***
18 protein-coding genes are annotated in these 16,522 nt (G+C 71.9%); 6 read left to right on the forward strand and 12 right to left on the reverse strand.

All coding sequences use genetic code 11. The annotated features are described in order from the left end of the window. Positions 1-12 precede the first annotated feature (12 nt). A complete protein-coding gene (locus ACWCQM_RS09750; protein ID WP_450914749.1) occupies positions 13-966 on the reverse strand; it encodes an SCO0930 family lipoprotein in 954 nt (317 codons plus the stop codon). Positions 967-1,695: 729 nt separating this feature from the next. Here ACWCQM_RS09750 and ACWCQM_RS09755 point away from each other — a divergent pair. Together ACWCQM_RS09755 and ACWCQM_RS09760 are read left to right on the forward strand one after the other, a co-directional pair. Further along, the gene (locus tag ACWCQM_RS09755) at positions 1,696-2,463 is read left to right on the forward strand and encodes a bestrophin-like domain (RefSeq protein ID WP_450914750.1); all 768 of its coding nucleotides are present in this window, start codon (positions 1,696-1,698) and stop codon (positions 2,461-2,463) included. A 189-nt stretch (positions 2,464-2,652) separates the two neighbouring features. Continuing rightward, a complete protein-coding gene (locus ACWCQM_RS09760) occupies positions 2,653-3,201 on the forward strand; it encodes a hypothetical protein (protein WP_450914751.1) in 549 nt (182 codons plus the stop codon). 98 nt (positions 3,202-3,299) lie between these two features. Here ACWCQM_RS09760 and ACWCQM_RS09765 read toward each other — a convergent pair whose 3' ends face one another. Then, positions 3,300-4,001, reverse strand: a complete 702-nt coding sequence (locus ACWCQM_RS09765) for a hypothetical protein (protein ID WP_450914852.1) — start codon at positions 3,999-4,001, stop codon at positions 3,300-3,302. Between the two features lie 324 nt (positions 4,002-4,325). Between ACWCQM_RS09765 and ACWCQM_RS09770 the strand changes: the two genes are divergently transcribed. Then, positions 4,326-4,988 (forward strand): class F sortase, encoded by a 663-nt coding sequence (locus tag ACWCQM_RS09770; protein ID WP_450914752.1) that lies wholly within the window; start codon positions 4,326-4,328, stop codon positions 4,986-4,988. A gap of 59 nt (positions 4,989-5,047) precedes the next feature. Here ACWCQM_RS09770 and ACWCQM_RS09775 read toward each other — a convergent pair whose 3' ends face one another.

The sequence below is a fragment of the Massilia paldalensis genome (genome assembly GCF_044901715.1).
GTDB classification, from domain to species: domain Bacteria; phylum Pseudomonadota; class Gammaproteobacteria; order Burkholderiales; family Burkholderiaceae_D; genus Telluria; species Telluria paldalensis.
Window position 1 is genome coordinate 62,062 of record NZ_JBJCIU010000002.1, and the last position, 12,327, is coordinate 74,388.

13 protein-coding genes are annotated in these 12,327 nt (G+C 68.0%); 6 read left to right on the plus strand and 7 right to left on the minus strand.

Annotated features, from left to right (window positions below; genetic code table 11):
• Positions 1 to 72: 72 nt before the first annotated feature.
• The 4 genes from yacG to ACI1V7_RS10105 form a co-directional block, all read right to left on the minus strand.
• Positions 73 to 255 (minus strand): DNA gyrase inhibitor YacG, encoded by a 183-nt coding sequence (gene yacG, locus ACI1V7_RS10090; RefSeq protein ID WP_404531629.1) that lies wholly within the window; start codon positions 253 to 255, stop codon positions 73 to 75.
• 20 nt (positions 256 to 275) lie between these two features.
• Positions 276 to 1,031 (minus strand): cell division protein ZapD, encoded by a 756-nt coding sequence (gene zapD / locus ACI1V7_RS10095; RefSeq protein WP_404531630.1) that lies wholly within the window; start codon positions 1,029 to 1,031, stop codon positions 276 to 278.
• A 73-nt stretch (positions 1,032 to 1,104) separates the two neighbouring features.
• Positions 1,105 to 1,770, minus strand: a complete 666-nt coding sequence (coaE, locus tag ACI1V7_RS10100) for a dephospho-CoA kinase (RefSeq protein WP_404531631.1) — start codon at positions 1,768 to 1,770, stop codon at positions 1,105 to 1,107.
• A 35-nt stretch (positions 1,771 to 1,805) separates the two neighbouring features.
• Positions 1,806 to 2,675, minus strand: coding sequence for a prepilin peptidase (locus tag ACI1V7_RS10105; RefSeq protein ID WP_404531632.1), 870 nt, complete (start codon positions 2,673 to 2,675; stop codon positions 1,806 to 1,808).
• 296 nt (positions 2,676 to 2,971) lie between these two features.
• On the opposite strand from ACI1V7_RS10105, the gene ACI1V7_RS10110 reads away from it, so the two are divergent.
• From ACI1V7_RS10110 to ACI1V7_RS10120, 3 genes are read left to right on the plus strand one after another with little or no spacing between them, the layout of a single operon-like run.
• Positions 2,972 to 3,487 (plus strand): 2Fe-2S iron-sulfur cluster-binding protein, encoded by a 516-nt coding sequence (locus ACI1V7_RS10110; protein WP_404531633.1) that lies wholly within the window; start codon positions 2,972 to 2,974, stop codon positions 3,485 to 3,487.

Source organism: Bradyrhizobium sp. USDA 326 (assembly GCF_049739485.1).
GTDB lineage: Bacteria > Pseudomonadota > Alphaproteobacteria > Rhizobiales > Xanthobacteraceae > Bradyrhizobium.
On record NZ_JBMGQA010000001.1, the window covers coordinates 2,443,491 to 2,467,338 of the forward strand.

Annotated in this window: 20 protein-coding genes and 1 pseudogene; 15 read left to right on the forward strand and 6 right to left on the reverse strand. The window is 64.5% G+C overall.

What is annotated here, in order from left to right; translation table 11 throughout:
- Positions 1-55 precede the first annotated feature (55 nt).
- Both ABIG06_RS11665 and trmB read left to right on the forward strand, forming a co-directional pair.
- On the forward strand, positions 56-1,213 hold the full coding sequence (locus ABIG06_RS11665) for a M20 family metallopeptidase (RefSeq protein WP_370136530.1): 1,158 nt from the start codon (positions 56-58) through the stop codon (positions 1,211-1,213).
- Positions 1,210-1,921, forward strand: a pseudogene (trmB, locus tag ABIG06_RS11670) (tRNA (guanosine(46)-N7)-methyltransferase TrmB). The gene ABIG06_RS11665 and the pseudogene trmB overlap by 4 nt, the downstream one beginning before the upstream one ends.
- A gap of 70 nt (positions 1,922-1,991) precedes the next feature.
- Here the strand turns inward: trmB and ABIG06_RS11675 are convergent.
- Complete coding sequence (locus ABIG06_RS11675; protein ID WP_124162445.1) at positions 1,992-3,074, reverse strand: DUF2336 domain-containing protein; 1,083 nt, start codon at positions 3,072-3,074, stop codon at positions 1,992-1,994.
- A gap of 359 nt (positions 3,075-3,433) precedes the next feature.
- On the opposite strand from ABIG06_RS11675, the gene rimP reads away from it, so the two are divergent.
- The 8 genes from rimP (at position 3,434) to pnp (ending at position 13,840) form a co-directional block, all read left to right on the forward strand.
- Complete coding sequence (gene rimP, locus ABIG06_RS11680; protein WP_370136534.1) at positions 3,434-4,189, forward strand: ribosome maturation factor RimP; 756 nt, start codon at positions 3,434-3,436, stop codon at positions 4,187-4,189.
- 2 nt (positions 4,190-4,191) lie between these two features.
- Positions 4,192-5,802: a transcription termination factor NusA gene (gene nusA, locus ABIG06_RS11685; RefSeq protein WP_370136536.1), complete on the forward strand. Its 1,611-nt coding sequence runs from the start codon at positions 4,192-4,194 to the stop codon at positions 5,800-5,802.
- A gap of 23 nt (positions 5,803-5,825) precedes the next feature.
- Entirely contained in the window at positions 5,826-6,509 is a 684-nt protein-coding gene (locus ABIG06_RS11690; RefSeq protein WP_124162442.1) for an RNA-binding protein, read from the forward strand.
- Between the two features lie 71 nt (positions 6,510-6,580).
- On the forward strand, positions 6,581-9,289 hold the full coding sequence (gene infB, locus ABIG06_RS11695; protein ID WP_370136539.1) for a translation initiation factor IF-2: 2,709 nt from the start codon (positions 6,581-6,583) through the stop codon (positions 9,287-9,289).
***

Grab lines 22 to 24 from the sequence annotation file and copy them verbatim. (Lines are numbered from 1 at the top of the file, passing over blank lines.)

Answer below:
GTDB lineage: Bacteria > Pseudomonadota > Alphaproteobacteria > Rhizobiales > Xanthobacteraceae > Bradyrhizobium.
On record NZ_JBMGQA010000001.1, the window covers coordinates 2,443,491 to 2,467,338 of the forward strand.

Annotated in this window: 20 protein-coding genes and 1 pseudogene; 15 read left to right on the forward strand and 6 right to left on the reverse strand. The window is 64.5% G+C overall.